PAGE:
Imagine heading back to shore after a day of snorkeling, the white prow of your boat pointing toward billowing clouds, the sky's base darkening to deep lilac, spray from the green water like warm rain. To the left, San Pedro's pastel buildings huddle among the palm trees like a detail from a Paul Klee canvas. To the right, the surf breaks in a white seam along the reef.
You can experience such adventures off the coast of Belize, where more than 400 cayes dot the Caribbean Sea like punctuation marks in a long, liquid sentence. A caye, sometimes spelled "cay" but in either case pronounced "key," is simply an island. It can be a small spit of sand, a tangled watery web of mangroves, or, as in the case of Ambergris Caye, a 25-mile-long (41-km-long) island about half the size of Barbados. (Ambergris is locally pronounced Am-BUR-griss.)
Besides being Belize's largest island, Ambergris Caye is also Belize's top visitor destination. Around half of all visitors to Belize make at least a stop at Ambergris, and many visit only this island.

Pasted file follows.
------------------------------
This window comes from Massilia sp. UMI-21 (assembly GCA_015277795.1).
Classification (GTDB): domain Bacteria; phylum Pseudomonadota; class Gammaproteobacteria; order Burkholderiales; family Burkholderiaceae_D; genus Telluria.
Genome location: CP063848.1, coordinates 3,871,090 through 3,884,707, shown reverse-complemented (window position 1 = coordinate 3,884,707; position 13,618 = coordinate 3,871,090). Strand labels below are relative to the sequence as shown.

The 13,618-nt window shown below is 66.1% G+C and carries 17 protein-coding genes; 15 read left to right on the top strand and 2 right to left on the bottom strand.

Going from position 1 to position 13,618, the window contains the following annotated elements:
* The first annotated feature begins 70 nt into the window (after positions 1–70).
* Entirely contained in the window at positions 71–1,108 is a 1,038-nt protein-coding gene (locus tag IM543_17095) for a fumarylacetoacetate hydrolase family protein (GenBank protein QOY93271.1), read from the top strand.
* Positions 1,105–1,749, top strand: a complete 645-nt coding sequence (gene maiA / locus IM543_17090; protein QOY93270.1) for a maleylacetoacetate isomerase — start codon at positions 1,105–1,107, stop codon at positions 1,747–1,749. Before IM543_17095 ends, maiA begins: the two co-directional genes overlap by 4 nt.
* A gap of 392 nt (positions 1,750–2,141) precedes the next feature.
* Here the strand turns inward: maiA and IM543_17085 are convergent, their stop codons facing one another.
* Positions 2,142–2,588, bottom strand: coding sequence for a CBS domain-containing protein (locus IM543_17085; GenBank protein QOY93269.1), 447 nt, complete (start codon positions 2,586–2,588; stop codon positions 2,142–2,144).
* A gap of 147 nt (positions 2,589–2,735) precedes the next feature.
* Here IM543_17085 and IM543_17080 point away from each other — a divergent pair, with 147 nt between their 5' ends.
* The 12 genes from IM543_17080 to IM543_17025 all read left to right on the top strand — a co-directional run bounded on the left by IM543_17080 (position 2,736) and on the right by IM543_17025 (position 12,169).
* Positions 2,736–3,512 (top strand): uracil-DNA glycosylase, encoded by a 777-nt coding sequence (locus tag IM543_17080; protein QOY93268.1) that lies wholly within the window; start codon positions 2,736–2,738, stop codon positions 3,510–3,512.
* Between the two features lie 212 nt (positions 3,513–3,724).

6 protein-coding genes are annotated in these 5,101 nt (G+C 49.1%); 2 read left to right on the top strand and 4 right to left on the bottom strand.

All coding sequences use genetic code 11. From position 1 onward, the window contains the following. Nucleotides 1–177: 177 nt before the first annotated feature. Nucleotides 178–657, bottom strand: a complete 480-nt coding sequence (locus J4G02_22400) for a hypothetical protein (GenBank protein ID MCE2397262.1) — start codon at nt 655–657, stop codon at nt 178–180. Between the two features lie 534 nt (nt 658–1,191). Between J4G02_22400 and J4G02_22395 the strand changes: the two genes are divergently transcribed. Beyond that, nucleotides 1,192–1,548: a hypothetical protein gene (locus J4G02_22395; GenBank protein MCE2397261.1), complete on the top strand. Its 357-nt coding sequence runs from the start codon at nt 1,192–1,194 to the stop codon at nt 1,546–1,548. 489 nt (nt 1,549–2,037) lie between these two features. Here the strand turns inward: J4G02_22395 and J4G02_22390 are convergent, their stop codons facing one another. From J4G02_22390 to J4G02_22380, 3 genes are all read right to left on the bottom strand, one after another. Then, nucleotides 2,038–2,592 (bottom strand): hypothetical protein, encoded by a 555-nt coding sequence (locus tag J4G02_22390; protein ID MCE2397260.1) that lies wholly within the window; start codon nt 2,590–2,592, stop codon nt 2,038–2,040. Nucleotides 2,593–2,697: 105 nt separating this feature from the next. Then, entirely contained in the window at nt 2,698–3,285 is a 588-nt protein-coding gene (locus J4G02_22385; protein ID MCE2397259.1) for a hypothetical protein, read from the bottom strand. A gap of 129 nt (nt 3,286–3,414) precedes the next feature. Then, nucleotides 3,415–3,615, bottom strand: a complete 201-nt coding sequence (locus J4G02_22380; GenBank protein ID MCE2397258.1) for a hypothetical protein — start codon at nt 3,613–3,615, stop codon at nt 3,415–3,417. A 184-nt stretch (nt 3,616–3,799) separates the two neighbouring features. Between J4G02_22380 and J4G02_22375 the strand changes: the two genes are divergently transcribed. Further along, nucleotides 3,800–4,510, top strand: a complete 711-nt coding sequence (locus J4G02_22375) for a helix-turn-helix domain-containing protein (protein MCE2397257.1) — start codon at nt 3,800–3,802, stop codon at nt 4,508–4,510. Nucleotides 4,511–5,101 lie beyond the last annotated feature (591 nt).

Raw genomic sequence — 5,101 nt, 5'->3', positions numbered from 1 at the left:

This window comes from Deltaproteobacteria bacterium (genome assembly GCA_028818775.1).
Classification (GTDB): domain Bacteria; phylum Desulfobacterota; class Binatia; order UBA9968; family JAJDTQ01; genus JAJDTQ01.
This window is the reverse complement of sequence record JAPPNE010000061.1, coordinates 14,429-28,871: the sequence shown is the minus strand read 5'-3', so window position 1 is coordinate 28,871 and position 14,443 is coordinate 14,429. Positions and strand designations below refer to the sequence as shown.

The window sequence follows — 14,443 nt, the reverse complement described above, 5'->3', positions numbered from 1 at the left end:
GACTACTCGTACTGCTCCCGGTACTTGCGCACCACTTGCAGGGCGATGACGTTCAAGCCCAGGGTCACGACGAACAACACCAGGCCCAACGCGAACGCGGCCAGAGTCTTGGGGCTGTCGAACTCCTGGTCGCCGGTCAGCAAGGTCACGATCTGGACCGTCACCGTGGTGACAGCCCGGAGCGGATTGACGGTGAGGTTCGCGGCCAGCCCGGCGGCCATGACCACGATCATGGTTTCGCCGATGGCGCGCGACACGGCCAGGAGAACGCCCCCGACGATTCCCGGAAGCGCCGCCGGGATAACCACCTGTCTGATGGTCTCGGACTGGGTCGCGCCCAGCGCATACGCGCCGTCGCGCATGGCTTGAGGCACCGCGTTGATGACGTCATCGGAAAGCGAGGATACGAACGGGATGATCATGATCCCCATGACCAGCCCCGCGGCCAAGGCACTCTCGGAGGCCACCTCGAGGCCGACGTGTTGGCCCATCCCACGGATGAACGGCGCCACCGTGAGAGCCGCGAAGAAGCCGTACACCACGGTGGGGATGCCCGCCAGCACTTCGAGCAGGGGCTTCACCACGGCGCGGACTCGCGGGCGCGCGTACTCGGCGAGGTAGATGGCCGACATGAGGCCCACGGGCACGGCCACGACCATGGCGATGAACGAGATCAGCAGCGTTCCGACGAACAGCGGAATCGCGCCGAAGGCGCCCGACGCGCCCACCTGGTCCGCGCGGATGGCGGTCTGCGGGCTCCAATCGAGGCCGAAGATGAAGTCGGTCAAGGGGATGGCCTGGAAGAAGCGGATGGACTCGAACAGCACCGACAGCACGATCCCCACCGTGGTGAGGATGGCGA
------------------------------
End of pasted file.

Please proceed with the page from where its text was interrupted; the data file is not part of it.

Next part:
Ambergris Caye is easy to get to from Belize City by water taxi or a quick commuter flight. It has the largest concentration of hotels, from budget to the ultradeluxe, and the most (and some of the best) restaurants in Belize. Although the island's beaches may not compare to classically beautiful sands of the Yucatan or the main Caribbean, Ambergris has miles and miles of beachfront on the east or Caribbean side, and the amazing Belize Barrier Reef is just a few hundred yards offshore.
Some cayes have a population of one or two dozen, but also have exclusive villas and glamorous resorts. Cayo Espanto and Caye Chapel are slated for Four Seasons developments, among the first hotel chains in Belize.
Farther out to sea, between 30 miles and 45 miles (48 km and 74 km) off the coast, are Belize's atolls, Glovers (or Glover's), Lighthouse, and Turneffe, impossibly beautiful when viewed from the air. There are only four true Pacific-style atolls in the Americas, and Belize has three of them (the fourth is Chinchorro, off Mexico). At their center the water is mint green: the white sandy bottom reflects the light upward and is flecked with patches of mangrove and rust-color sediment. Around the atoll's fringe the surf breaks in a white circle before the color changes abruptly to ultramarine as the water plunges to 3,000 feet.